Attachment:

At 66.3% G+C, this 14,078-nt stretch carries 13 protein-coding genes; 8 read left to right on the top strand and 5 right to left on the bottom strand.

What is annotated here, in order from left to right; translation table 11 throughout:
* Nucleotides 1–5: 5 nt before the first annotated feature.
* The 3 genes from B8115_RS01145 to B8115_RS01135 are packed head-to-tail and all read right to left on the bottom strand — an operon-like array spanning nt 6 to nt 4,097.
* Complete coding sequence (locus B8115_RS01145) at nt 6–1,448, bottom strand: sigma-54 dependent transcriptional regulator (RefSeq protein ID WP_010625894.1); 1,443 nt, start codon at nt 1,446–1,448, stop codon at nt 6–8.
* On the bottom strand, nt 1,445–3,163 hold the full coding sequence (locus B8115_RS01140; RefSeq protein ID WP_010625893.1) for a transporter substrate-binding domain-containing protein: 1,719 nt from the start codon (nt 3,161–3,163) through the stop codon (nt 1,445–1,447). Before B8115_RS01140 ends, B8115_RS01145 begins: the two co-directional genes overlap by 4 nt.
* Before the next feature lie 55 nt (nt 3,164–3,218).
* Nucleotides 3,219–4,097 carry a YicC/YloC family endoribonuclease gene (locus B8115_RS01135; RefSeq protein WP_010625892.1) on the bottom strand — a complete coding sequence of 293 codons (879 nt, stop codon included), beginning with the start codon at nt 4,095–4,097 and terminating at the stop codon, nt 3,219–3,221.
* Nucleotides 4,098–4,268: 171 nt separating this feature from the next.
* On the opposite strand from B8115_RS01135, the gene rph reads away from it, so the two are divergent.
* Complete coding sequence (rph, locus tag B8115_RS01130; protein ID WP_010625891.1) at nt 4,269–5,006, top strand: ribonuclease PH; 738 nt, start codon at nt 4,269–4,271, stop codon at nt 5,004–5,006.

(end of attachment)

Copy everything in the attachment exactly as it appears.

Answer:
At 66.3% G+C, this 14,078-nt stretch carries 13 protein-coding genes; 8 read left to right on the top strand and 5 right to left on the bottom strand.

What is annotated here, in order from left to right; translation table 11 throughout:
* Nucleotides 1–5: 5 nt before the first annotated feature.
* The 3 genes from B8115_RS01145 to B8115_RS01135 are packed head-to-tail and all read right to left on the bottom strand — an operon-like array spanning nt 6 to nt 4,097.
* Complete coding sequence (locus B8115_RS01145) at nt 6–1,448, bottom strand: sigma-54 dependent transcriptional regulator (RefSeq protein ID WP_010625894.1); 1,443 nt, start codon at nt 1,446–1,448, stop codon at nt 6–8.
* On the bottom strand, nt 1,445–3,163 hold the full coding sequence (locus B8115_RS01140; RefSeq protein ID WP_010625893.1) for a transporter substrate-binding domain-containing protein: 1,719 nt from the start codon (nt 3,161–3,163) through the stop codon (nt 1,445–1,447). Before B8115_RS01140 ends, B8115_RS01145 begins: the two co-directional genes overlap by 4 nt.
* Before the next feature lie 55 nt (nt 3,164–3,218).
* Nucleotides 3,219–4,097 carry a YicC/YloC family endoribonuclease gene (locus B8115_RS01135; RefSeq protein WP_010625892.1) on the bottom strand — a complete coding sequence of 293 codons (879 nt, stop codon included), beginning with the start codon at nt 4,095–4,097 and terminating at the stop codon, nt 3,219–3,221.
* Nucleotides 4,098–4,268: 171 nt separating this feature from the next.
* On the opposite strand from B8115_RS01135, the gene rph reads away from it, so the two are divergent.
* Complete coding sequence (rph, locus tag B8115_RS01130; protein ID WP_010625891.1) at nt 4,269–5,006, top strand: ribonuclease PH; 738 nt, start codon at nt 4,269–4,271, stop codon at nt 5,004–5,006.